The best way to make money with PLR content  is to learn to think outside the box. Whenever anyone buys any form of PLR media they can almost always be sure of one thing:  other marketers will have purchased rights to the product as well. All of them will (presumably) be hoping to use the content to turn a quick buck, but many of them will end up using it in the same way and although this does not necessarily mean they will get the same results too much of a good thing can be a bad thing in this case because none of the content will be unique.

When is a Book not a Book?

eBooks are without doubt one of the most popular forms of PLR content produced and many marketers, especially those who are new to the game, may simply purchase the rights, add their details to cover (name, website etc.) and begin marketing the product straight away. The temptation to do so will often be made all the stronger by the fact that in many cases the eBook will come complete with a sales page, a squeeze page, several sizes of graphical representations of the cover, and everything needed to ease the process of getting the product uploaded, online, and ready to sell.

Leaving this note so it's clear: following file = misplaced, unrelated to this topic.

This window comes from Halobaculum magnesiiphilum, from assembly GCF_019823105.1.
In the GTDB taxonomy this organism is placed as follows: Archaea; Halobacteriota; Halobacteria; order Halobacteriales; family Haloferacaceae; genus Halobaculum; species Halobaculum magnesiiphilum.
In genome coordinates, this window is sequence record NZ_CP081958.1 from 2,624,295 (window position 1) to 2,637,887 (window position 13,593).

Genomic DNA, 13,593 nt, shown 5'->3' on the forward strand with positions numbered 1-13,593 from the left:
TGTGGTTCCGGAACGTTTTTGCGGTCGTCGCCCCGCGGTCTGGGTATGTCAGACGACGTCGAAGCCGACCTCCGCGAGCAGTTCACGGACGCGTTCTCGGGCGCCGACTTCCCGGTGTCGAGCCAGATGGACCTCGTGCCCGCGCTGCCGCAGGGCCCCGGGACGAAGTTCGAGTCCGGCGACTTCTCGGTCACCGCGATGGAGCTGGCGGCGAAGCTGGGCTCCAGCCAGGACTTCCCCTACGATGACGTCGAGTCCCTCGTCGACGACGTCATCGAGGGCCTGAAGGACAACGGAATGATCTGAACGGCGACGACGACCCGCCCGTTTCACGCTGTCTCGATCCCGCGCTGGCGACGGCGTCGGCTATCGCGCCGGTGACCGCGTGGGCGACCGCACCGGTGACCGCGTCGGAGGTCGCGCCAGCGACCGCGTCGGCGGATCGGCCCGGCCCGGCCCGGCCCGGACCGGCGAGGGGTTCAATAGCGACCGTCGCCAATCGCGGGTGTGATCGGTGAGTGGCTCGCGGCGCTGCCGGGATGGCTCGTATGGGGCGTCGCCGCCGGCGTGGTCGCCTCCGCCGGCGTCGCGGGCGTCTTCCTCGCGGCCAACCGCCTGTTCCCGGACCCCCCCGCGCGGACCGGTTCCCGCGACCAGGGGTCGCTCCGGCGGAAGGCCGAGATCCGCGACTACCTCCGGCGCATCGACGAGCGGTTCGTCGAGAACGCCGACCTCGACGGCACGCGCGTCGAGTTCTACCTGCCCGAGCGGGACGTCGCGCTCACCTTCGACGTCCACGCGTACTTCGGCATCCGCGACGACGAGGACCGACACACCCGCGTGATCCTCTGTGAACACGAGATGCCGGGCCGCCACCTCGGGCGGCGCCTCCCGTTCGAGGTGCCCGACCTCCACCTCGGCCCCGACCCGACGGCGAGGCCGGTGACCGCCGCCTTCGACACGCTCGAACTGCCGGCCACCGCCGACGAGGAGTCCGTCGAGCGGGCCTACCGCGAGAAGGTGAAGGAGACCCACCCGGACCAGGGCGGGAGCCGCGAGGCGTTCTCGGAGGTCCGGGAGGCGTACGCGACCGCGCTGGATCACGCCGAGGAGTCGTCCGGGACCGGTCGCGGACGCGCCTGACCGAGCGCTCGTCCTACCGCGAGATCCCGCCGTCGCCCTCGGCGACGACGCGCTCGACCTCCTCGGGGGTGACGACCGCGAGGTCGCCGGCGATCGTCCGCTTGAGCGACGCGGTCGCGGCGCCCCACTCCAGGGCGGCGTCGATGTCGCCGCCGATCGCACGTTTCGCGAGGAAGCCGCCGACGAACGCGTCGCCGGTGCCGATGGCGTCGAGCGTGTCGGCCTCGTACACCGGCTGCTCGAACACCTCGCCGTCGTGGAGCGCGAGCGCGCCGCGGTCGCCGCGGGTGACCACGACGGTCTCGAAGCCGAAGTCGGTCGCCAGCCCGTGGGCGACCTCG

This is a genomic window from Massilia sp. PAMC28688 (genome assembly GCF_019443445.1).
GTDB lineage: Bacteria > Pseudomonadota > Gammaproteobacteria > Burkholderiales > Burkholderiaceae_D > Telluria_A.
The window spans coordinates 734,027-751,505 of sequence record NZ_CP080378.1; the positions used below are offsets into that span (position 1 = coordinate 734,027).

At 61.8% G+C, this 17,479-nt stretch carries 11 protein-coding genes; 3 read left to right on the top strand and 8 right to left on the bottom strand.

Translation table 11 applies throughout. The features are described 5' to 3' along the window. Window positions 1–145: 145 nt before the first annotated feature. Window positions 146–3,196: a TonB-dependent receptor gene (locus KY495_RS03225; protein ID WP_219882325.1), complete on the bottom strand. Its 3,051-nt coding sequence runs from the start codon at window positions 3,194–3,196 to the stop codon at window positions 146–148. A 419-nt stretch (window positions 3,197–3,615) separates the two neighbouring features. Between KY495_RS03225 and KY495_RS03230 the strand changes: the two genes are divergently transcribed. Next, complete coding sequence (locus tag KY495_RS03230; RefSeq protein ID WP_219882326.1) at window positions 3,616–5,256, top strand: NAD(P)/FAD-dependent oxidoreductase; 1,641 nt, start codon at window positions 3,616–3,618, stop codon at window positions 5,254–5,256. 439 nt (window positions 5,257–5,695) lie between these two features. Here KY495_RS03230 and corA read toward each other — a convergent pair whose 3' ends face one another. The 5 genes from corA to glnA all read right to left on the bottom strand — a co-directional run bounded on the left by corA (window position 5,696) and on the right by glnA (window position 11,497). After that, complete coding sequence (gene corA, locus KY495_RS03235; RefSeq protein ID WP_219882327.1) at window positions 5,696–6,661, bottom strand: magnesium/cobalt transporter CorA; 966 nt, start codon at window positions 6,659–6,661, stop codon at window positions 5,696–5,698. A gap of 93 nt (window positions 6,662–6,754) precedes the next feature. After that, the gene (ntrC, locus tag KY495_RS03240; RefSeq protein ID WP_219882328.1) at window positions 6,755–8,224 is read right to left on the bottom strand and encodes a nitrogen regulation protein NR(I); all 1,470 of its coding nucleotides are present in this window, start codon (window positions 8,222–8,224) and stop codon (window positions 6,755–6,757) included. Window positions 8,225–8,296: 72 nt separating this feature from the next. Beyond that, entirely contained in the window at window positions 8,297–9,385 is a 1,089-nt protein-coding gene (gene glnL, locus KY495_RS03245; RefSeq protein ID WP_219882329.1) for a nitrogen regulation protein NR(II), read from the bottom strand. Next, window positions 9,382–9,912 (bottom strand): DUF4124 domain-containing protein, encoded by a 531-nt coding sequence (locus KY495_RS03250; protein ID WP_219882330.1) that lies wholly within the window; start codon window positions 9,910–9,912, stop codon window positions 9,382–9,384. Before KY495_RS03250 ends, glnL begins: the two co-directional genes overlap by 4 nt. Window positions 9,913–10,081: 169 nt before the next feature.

Slightly more creative marketers may change the eBook wording a little and modify the keywords in the sales page, and those with a more adventurous nature might use the content to build a niche website. Both are common examples of ways people often use PLR content, but variety is the spice of life and it’s a fact of life that the more (work) you put into something the more you are likely to get out.

So when is an eBook not an eBook?

When it’s:

  1. An e-zine
  2. A niche website
  3. An episode for a podcast
  4. A series of advice sheets
  5. A script for YouTube video tutorial
  6. Content for a Squidoo lens or HubPage
  7. Content in a mailing to email subscribers
  8. Documents printed out and sold on eBay
  9. A series of tips delivered by autoresponder
  10. Numerous blog posts (with edits to make them unique)
  11. An mp3 recording (sold as a download or on disc via eBay/Amazon)
  12. One or more mini-sites created to provide link juice to another site or sites

That’s a list of 12 possible uses for PLR content, but it’s just the tip of a very big iceberg and even this short list could be leveraged further by internet marketers who have the capability to offer the content in a variety of language options.

What’s your preferred use of PLR content? Comments are open, so why not share your expertise with the world and  let your fingers do the talking in the box below.